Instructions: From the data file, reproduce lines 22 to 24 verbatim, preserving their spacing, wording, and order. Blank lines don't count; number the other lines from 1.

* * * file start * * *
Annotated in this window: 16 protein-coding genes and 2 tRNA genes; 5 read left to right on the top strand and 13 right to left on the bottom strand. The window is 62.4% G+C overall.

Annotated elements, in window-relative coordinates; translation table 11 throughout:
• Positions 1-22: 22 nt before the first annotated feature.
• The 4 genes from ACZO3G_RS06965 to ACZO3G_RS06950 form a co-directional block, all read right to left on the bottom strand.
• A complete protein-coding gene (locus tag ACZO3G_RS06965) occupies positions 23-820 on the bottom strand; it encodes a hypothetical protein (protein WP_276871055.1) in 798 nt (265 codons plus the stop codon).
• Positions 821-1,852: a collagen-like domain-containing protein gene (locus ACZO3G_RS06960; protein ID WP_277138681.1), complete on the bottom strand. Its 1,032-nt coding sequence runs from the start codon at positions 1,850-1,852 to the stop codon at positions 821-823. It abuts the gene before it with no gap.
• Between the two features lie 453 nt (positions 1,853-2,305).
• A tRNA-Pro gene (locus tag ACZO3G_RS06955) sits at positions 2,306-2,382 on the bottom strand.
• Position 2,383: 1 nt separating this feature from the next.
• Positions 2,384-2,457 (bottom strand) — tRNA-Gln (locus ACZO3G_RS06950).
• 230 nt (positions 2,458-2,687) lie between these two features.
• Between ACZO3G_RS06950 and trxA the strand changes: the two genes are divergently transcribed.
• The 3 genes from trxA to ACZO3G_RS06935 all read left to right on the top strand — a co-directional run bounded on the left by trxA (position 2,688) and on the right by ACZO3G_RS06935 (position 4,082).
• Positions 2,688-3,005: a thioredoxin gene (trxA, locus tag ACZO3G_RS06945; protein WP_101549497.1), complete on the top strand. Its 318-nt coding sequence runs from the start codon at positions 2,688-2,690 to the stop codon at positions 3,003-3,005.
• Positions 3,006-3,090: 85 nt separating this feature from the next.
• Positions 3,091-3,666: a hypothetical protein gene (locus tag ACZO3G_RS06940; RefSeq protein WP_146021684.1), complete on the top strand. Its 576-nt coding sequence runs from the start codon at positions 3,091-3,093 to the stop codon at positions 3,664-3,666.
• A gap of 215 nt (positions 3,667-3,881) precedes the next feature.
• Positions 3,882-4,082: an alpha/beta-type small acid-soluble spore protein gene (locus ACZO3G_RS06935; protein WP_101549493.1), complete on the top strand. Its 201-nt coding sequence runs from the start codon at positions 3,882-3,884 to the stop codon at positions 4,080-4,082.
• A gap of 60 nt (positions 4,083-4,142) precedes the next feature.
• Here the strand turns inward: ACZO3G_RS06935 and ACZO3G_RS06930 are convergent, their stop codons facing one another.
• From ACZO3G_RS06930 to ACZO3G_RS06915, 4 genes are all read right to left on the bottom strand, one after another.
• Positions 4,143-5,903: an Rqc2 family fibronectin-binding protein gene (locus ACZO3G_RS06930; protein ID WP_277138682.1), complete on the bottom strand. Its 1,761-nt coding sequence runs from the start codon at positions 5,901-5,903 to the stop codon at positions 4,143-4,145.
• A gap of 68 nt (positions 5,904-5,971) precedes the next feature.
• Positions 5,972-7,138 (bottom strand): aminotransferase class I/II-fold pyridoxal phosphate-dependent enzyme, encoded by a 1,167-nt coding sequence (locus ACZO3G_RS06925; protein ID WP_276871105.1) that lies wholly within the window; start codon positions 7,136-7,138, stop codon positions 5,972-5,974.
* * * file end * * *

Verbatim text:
• Positions 4,143-5,903: an Rqc2 family fibronectin-binding protein gene (locus ACZO3G_RS06930; protein ID WP_277138682.1), complete on the bottom strand. Its 1,761-nt coding sequence runs from the start codon at positions 5,901-5,903 to the stop codon at positions 4,143-4,145.
• A gap of 68 nt (positions 5,904-5,971) precedes the next feature.
• Positions 5,972-7,138 (bottom strand): aminotransferase class I/II-fold pyridoxal phosphate-dependent enzyme, encoded by a 1,167-nt coding sequence (locus ACZO3G_RS06925; protein ID WP_276871105.1) that lies wholly within the window; start codon positions 7,136-7,138, stop codon positions 5,972-5,974.